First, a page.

IP-based Rate Limiting can make your dreams come true. It is conceptually like creating an in-memory map of rate limiters, using the IP address for each client as the map key.
Each time a new client makes a request to your API, you can initialize a new rate limiter and add it to the map. In this way, every client has their own rate limiter.
Authentication and Authorization
Authentication and authorization are important components of a comprehensive security strategy.
While authentication is verifying a user's or application's identity, authorization is determining whether a user or an application has the necessary permission to perform a certain action or access a certain resource. Once a user has been authenticated, the application can determine what actions they are authorized to perform.
In practice, authentication and authorization are often used in conjunction with rate limiting to provide a more comprehensive security solution.
For example, you have an online shopping site, and you want to prevent fraudulent purchases. You can implement a combination of authentication, authorization, and rate limiting to achieve this aim.
First, you can ask customers to authenticate by creating an account and providing a valid payment method. This helps your application verify customers' identity and valid means of payment.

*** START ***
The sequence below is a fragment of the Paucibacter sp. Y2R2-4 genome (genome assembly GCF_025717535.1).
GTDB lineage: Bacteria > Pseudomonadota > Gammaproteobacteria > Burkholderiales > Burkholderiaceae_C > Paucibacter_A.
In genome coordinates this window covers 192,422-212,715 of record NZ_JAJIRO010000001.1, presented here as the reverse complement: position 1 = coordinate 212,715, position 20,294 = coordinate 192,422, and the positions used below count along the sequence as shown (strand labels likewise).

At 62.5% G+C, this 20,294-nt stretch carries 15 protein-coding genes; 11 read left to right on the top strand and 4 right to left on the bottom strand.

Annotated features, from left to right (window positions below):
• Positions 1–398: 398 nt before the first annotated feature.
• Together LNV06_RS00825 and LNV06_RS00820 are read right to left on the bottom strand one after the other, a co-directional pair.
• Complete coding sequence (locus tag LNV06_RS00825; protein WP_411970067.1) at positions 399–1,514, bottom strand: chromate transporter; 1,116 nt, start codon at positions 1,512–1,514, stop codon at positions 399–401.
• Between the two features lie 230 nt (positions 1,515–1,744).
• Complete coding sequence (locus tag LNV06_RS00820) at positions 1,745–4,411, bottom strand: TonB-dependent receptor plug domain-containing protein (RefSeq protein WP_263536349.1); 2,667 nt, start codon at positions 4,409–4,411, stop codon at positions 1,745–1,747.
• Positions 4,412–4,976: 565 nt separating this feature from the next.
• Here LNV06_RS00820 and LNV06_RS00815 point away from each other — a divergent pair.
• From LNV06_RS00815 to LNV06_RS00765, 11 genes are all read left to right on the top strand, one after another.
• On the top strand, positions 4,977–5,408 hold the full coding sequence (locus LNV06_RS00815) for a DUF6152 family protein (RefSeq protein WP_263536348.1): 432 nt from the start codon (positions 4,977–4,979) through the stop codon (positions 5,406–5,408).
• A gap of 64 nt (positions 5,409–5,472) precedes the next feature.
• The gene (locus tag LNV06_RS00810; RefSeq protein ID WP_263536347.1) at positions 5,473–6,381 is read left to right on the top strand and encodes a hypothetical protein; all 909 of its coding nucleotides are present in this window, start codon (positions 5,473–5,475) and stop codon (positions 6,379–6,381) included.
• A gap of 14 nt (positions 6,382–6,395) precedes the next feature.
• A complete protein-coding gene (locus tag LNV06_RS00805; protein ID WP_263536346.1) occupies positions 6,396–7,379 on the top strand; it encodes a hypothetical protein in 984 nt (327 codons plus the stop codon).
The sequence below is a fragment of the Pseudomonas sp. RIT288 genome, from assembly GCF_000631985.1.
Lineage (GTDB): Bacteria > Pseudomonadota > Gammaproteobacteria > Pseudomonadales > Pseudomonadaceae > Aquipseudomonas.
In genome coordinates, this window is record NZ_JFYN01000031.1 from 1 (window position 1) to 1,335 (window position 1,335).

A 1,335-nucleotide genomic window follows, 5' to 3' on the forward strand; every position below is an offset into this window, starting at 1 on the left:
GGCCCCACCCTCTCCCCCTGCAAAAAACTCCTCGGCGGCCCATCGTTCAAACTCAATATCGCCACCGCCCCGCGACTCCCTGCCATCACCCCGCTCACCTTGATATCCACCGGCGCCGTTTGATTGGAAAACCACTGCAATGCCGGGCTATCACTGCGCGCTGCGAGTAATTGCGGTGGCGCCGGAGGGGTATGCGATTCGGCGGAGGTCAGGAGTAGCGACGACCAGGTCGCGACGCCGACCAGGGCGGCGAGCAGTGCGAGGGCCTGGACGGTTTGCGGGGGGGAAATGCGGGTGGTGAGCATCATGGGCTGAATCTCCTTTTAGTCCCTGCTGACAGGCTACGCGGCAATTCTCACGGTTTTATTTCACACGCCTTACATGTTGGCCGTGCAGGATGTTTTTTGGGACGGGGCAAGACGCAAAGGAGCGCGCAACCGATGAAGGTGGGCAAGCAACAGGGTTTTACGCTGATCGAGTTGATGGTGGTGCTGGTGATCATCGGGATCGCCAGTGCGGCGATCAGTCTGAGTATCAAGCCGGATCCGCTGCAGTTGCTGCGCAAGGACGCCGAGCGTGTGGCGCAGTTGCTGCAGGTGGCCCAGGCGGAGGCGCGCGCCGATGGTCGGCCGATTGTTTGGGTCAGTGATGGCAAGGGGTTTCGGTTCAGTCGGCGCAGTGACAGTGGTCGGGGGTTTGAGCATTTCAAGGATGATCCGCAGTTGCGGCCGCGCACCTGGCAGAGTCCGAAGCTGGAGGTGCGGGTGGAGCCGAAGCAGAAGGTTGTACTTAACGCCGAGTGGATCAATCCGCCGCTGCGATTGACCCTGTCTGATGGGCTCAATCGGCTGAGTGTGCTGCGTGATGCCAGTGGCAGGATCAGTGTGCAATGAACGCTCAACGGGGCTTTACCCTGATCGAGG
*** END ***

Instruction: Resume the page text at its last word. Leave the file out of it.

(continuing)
Second, you can use authorization to control what actions the customer is allowed to perform. For example, on your site, there are two types of users: seller and customer. They see different product details pages. While sellers see that page as a draft, customers see it as the latest version of this page after publishing. While sellers can create new products with their details by filling necessary information to sell, customers can only display that product after it is published. They are allowed to perform different actions depending on their user type.
Finally, you can use rate limiting to prevent fraudulent purchases by limiting the number of purchases that can be made in a certain time period. You can use IP-based rate limiting, which can help you prevent automated bots or other malicious factors from making too many requests to purchase in a short period.
Necessary Information in Response
It is possible for an API response to expose some information bad guys can use. You don't want to send sensitive information which should not be disclosed to unauthorized parties.